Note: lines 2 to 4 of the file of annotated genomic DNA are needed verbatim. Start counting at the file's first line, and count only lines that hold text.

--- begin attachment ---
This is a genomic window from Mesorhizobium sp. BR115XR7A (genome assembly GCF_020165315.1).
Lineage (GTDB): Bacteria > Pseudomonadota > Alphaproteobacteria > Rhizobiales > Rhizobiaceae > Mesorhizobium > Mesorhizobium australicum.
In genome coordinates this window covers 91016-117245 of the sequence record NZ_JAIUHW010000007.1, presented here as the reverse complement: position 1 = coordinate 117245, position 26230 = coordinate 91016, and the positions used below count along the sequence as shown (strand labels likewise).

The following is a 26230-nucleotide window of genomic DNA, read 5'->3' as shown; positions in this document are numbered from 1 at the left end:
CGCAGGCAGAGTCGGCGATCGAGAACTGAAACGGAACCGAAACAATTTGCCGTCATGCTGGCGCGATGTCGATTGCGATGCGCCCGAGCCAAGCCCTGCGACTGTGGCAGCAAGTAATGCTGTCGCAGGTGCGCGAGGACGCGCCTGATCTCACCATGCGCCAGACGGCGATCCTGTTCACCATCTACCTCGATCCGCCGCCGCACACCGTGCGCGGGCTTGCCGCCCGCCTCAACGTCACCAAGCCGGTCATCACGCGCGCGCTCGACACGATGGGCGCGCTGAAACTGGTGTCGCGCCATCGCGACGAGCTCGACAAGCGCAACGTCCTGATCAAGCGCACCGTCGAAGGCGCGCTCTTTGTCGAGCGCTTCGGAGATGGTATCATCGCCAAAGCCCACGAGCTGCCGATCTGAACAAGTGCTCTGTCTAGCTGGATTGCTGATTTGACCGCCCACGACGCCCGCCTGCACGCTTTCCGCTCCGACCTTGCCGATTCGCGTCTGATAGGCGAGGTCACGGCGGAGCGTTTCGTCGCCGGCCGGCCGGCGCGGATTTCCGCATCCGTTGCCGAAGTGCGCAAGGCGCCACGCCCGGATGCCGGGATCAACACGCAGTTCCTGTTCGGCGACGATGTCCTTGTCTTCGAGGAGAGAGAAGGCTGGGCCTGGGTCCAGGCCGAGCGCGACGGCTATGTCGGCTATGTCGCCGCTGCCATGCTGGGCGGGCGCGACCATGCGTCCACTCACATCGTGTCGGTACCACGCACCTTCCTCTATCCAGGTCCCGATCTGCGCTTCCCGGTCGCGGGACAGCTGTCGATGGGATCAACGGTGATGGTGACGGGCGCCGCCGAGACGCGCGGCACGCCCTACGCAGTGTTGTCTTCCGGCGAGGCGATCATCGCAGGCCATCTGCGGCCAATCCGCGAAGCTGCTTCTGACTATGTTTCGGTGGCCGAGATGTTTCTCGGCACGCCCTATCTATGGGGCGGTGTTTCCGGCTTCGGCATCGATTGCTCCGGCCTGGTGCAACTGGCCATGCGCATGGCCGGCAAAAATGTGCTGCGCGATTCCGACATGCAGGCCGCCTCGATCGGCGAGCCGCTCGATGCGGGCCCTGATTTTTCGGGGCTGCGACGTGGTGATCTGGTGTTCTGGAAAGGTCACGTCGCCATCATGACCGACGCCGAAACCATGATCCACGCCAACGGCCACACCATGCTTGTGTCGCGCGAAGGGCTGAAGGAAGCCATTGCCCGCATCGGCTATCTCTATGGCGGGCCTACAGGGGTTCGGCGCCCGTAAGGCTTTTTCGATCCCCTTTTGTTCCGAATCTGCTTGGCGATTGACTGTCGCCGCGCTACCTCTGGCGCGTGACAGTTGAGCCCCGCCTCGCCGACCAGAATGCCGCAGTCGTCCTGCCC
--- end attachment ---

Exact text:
Lineage (GTDB): Bacteria > Pseudomonadota > Alphaproteobacteria > Rhizobiales > Rhizobiaceae > Mesorhizobium > Mesorhizobium australicum.
In genome coordinates this window covers 91016-117245 of the sequence record NZ_JAIUHW010000007.1, presented here as the reverse complement: position 1 = coordinate 117245, position 26230 = coordinate 91016, and the positions used below count along the sequence as shown (strand labels likewise).

The following is a 26230-nucleotide window of genomic DNA, read 5'->3' as shown; positions in this document are numbered from 1 at the left end: